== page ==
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i-8295f915da92d0ca11a67cd144057d90-rhodies.jpgThe first research assignment for our Alaska NSF Chautauqua course has been posted. Your task is to find a wound-inducible plant gene, learn something about it, and post a description in the comment section. We’ve already had one excellent answer, but I know there are at least 54 wound-inducible genes, so I expect to see more.

Once we get our genes in order (and possibly before), we’ll talk more about designing an experiment for detecting gene expression.

In the meantime, I have some pre-course reading assignments to help you prepare.

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READINGS

1. “Having a BLAST with bioinformatics (and avoiding BLASTphemy)” Alexander Pertsemlidis and John W Fondon III, Eugene McDermott, Genome Biology 2001 2:reviews2002.1-2002.10

A very nice, well-written, introduction to BLAST.

2. Baldauf, SL. Phylogeny for the Faint of Heart: a tutorial (PDF).

An excellent introduction to making phylogenetic trees.

3. “How to make a phylogenetic tree.

This reference comes from the Los Alamos National Laboratory HIV sequence database. It includes a very nice discussion of tree-building methods along with some great diagrams that show common mistakes in preparing trees.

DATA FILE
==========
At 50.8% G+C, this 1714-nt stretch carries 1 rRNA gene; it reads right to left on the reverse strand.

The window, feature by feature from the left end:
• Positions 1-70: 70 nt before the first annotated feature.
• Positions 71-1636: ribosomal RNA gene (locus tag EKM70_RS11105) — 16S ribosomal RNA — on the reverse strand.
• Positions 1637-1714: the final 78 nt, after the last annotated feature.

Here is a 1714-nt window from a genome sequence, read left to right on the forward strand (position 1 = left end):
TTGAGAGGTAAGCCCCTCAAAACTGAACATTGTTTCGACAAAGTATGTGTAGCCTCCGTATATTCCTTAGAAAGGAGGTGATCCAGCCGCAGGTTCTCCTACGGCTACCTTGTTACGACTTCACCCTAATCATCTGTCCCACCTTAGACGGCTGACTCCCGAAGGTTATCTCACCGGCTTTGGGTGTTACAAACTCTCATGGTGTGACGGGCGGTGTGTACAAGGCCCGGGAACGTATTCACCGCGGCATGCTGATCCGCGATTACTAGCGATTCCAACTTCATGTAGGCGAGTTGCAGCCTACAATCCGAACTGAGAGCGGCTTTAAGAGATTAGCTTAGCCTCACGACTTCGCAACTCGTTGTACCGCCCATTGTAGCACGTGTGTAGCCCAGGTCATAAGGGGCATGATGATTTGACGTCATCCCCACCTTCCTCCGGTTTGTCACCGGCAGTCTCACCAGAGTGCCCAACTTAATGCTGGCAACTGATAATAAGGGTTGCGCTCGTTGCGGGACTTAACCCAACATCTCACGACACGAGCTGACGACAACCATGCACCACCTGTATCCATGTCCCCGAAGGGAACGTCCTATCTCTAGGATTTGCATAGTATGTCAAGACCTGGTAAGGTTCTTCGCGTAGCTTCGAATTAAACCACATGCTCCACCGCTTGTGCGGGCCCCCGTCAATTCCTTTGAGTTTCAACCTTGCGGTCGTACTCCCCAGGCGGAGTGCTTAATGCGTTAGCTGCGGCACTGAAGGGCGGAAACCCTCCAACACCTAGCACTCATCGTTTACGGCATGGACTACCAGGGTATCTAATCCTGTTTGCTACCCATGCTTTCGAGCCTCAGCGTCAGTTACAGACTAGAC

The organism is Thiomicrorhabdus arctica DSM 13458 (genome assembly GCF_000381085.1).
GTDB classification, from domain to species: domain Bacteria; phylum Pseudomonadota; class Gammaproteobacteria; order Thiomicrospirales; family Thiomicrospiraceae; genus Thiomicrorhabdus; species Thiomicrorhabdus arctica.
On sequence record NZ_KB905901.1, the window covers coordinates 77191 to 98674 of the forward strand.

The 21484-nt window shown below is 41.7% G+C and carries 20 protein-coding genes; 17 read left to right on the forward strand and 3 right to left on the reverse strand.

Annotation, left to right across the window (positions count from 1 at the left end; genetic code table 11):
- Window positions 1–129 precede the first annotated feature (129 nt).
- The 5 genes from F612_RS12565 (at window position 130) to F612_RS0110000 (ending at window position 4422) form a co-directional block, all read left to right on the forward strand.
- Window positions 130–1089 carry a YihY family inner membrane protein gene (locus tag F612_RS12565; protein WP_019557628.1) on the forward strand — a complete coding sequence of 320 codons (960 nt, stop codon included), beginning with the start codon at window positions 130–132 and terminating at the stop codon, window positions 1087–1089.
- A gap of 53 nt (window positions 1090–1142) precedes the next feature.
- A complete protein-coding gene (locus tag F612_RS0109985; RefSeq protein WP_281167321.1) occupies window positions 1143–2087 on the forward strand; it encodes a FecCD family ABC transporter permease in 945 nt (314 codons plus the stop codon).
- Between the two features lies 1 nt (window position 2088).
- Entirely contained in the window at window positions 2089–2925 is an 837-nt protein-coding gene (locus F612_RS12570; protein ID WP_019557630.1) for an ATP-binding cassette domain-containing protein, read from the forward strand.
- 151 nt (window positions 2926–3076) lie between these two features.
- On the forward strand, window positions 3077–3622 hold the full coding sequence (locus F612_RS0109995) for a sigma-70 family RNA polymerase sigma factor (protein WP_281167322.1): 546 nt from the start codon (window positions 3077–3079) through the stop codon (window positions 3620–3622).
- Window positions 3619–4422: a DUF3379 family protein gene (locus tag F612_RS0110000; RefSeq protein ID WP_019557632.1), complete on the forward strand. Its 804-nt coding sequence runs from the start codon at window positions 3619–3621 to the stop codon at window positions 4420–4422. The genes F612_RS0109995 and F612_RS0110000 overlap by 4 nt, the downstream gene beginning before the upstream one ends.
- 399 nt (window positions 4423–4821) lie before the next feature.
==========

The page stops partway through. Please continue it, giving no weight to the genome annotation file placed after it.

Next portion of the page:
This article also compares different programs for making phylogenetic trees. New versions have been released for some of these programs (like MEGA), since this was written, and they may have improved over the versions that were reviewed.

4. The DOE primer on genomics and the genome project.

A classic reference, updated in 2003, that provides an overview of the genome project and defines many of the terms. If you don’t know what ESTs, STSs, or contigs are, this is a great place to begin.

Last, there’s a book that I really like by Barry Hall that has step by step instructions for making trees and some good background information too. It’s called: “Phylogenetic Trees Made Easy.” I noticed on Amazon that a new version is coming out towards the end of June, so you may want to wait until after the class to get a copy.

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